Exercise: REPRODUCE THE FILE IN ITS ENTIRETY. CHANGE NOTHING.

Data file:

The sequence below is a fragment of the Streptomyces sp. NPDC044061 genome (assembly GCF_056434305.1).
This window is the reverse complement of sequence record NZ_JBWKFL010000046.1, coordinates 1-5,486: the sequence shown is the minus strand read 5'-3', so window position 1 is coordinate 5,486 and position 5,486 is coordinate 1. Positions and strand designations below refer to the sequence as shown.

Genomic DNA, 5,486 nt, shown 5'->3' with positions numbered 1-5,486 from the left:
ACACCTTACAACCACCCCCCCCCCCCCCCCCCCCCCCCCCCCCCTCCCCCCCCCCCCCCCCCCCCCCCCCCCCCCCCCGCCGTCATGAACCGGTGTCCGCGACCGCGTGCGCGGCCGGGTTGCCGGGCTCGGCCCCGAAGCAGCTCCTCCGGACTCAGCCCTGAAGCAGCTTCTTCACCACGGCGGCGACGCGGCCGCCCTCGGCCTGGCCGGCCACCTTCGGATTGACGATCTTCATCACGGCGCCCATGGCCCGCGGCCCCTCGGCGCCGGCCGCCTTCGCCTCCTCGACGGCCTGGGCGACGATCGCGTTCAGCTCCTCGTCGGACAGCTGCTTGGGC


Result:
The sequence below is a fragment of the Streptomyces sp. NPDC044061 genome (assembly GCF_056434305.1).
This window is the reverse complement of sequence record NZ_JBWKFL010000046.1, coordinates 1-5,486: the sequence shown is the minus strand read 5'-3', so window position 1 is coordinate 5,486 and position 5,486 is coordinate 1. Positions and strand designations below refer to the sequence as shown.

Genomic DNA, 5,486 nt, shown 5'->3' with positions numbered 1-5,486 from the left:
ACACCTTACAACCACCCCCCCCCCCCCCCCCCCCCCCCCCCCCCTCCCCCCCCCCCCCCCCCCCCCCCCCCCCCCCCCGCCGTCATGAACCGGTGTCCGCGACCGCGTGCGCGGCCGGGTTGCCGGGCTCGGCCCCGAAGCAGCTCCTCCGGACTCAGCCCTGAAGCAGCTTCTTCACCACGGCGGCGACGCGGCCGCCCTCGGCCTGGCCGGCCACCTTCGGATTGACGATCTTCATCACGGCGCCCATGGCCCGCGGCCCCTCGGCGCCGGCCGCCTTCGCCTCCTCGACGGCCTGGGCGACGATCGCGTTCAGCTCCTCGTCGGACAGCTGCTTGGGC